If you or someone you know has had a hearing test, you might have seen a chart like this:

Known as an audiogram, this graph (shown blank above) indicates the softest sounds someone can hear across the main speech frequencies (low, mid and high pitch sounds). Where your results fall on the audiogram reflects which speech and environmental sounds, if any, aren’t being heard well – or at all.

How do you read an audiogram?

At the top of the graph, the numbers ranging from 250 to 12,000 hertz (Hz) represent sound frequencies, from low pitch across to high pitch – similar to the keys on a piano. Most speech is within the range of 250 to 6,000Hz, with consonant sounds such as /S//SH//CH/ and /T/ among the highest frequencies and vowel sounds amid the lowest.

Along the vertical side, the hearing levels of -10 to 120 measure how loud a sound is in decibels (dB). The normal range of hearing is 20dB or lower, which generally means that the higher up the chart your results are plotted, the better your hearing.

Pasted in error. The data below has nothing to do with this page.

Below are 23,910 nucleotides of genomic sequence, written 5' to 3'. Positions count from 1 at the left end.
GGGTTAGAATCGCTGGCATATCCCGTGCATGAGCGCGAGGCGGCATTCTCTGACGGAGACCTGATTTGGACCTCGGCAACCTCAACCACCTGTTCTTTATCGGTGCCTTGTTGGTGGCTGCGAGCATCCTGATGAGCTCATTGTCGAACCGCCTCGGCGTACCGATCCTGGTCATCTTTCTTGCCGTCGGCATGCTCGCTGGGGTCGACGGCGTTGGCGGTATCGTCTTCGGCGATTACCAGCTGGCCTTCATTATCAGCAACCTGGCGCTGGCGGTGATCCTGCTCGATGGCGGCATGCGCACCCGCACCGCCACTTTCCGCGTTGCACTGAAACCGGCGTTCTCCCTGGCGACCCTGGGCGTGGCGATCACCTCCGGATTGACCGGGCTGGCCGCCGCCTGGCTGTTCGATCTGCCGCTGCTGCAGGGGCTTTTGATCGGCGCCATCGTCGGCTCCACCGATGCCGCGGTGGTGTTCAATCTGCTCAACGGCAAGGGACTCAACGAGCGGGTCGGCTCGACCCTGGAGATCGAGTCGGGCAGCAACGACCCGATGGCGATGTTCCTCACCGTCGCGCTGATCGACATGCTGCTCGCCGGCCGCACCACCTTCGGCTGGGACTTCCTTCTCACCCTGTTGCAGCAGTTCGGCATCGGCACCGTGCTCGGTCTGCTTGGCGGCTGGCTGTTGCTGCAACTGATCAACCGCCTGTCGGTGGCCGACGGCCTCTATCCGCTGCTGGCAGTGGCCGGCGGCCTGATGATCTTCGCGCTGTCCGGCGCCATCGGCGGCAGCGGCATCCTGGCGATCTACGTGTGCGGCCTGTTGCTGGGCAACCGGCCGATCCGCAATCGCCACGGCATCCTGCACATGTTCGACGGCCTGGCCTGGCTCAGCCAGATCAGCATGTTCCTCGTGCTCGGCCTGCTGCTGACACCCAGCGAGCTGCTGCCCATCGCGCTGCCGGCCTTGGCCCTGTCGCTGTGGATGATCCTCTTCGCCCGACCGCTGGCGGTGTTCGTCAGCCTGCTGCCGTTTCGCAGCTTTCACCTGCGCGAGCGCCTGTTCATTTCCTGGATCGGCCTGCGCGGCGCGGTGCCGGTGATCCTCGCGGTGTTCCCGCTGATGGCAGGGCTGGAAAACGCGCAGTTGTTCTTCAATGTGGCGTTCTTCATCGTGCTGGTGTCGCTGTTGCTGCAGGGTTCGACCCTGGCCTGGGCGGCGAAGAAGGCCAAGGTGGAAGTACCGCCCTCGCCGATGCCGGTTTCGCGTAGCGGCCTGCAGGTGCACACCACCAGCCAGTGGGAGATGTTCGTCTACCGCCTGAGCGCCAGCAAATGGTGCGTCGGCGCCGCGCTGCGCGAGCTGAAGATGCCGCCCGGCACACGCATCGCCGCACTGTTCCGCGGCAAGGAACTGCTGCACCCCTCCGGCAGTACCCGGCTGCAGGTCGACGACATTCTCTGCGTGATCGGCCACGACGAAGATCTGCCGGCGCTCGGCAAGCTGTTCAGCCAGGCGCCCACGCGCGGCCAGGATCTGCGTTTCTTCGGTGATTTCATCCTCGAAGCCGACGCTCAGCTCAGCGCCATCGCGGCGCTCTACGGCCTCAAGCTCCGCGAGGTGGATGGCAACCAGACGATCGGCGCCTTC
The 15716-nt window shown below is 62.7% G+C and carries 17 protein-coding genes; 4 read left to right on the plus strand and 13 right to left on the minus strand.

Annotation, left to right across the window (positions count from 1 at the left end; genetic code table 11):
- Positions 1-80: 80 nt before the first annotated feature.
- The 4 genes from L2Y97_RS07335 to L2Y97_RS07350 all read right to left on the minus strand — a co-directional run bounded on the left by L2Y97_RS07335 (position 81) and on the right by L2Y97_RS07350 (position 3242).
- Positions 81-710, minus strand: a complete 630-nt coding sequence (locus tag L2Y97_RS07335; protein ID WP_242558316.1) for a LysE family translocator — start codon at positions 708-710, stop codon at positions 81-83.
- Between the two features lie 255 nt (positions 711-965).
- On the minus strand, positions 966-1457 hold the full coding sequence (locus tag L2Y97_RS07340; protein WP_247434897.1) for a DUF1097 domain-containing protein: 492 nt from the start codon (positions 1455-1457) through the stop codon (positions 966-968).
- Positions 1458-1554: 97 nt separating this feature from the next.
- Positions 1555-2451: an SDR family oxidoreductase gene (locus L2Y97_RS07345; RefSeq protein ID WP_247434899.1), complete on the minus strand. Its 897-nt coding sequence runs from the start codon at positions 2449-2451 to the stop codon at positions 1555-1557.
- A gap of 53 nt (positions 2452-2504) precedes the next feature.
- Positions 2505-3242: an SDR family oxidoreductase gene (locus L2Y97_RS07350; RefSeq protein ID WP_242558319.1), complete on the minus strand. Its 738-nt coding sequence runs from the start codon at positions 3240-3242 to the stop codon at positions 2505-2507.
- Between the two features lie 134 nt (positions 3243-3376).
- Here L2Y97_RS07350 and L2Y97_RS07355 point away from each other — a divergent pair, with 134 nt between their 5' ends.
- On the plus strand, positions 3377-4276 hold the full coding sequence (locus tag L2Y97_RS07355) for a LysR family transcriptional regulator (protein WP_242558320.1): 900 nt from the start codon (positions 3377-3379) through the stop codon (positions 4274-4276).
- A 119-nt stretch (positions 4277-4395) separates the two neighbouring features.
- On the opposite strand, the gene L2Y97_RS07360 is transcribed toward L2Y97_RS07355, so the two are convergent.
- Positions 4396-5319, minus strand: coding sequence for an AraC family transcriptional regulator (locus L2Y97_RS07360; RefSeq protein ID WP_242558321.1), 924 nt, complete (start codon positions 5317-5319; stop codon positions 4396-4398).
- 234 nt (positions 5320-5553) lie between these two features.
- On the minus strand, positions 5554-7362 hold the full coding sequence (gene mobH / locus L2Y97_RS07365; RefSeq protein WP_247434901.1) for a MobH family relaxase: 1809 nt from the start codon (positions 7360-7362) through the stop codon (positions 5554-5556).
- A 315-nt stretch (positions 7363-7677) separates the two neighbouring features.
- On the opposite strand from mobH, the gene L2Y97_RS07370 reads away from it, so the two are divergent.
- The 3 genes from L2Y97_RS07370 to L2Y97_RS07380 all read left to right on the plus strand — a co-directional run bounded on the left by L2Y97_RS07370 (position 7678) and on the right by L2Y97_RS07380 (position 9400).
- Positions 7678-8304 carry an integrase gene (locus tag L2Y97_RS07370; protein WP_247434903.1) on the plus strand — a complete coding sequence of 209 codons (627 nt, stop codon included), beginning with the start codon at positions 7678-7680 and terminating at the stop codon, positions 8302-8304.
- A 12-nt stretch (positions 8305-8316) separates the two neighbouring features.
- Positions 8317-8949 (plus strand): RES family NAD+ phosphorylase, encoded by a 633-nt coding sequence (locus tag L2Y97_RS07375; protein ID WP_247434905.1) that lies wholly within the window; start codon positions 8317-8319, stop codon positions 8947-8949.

Each ear is plotted as two separate lines on your audiogram. A cross symbol represents your left ear thresholds, while a round circle symbol represents your right ear.

Testing your hearing at different frequencies and volumes enables your audiologist to determine how loud a sound needs to be before you can hear it. For many people identified with hearing loss, assistive technology such as hearing aids can help to bridge those missing sounds.

How is an audiogram made?

An audiogram is created through the quick and non-invasive process of a hearing test. An audiologist will ask you to respond to a series of different tones within a quiet listening environment, typically using headphones or insert earphones.

Each frequency tone is first played at a volume you can easily hear, with the decibels slowly decreased and increased, a process called ‘threshold seeking’. This results in your hearing threshold established for each frequency and in both ears, to give an overall picture of your hearing ability.

What’s next?

Your audiologist will talk you through your results following your hearing test, including any hearing loss identified.

For people who require hearing aids, an audiogram helps the audiologist to determine which sounds can’t be heard and to ensure the hearing aids are programmed to focus on increasing the audibility of these sounds.

Hear and Say provides an array of audiology services for people of all ages, including comprehensive hearing tests, hearing aid fitting and management, tinnitus assessments and hearing implant services.

Find out more or book your hearing test today.

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